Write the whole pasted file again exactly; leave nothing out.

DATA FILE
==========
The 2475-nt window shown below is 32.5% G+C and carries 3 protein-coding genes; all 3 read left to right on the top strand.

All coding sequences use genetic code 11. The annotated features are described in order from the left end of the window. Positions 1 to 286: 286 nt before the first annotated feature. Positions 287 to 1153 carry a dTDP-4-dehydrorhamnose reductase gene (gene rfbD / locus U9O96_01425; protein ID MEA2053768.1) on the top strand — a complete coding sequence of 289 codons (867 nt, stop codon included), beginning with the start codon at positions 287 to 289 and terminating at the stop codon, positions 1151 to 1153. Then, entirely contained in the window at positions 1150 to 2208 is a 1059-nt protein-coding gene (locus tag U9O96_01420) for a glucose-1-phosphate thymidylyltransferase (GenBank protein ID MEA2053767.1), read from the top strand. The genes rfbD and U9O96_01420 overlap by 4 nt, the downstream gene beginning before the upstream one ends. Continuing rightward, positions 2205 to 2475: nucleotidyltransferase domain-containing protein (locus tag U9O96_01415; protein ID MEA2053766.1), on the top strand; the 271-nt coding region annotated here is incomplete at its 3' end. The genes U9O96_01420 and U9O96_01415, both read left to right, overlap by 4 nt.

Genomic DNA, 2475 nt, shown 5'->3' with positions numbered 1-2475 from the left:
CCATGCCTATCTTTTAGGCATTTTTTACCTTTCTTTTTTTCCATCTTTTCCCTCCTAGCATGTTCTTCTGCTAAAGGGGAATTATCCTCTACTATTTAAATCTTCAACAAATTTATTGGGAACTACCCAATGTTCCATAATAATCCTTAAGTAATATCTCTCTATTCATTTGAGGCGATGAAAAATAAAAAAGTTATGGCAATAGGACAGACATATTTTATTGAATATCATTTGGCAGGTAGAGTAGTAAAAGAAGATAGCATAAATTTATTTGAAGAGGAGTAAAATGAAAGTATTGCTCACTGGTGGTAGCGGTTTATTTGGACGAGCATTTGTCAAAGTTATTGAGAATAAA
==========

The 2475-nt window shown below is 32.5% G+C and carries 3 protein-coding genes; all 3 read left to right on the top strand.

All coding sequences use genetic code 11. The annotated features are described in order from the left end of the window. Positions 1 to 286: 286 nt before the first annotated feature. Positions 287 to 1153 carry a dTDP-4-dehydrorhamnose reductase gene (gene rfbD / locus U9O96_01425; protein ID MEA2053768.1) on the top strand — a complete coding sequence of 289 codons (867 nt, stop codon included), beginning with the start codon at positions 287 to 289 and terminating at the stop codon, positions 1151 to 1153. Then, entirely contained in the window at positions 1150 to 2208 is a 1059-nt protein-coding gene (locus tag U9O96_01420) for a glucose-1-phosphate thymidylyltransferase (GenBank protein ID MEA2053767.1), read from the top strand. The genes rfbD and U9O96_01420 overlap by 4 nt, the downstream gene beginning before the upstream one ends. Continuing rightward, positions 2205 to 2475: nucleotidyltransferase domain-containing protein (locus tag U9O96_01415; protein ID MEA2053766.1), on the top strand; the 271-nt coding region annotated here is incomplete at its 3' end. The genes U9O96_01420 and U9O96_01415, both read left to right, overlap by 4 nt.

Genomic DNA, 2475 nt, shown 5'->3' with positions numbered 1-2475 from the left:
CCATGCCTATCTTTTAGGCATTTTTTACCTTTCTTTTTTTCCATCTTTTCCCTCCTAGCATGTTCTTCTGCTAAAGGGGAATTATCCTCTACTATTTAAATCTTCAACAAATTTATTGGGAACTACCCAATGTTCCATAATAATCCTTAAGTAATATCTCTCTATTCATTTGAGGCGATGAAAAATAAAAAAGTTATGGCAATAGGACAGACATATTTTATTGAATATCATTTGGCAGGTAGAGTAGTAAAAGAAGATAGCATAAATTTATTTGAAGAGGAGTAAAATGAAAGTATTGCTCACTGGTGGTAGCGGTTTATTTGGACGAGCATTTGTCAAAGTTATTGAGAATAAA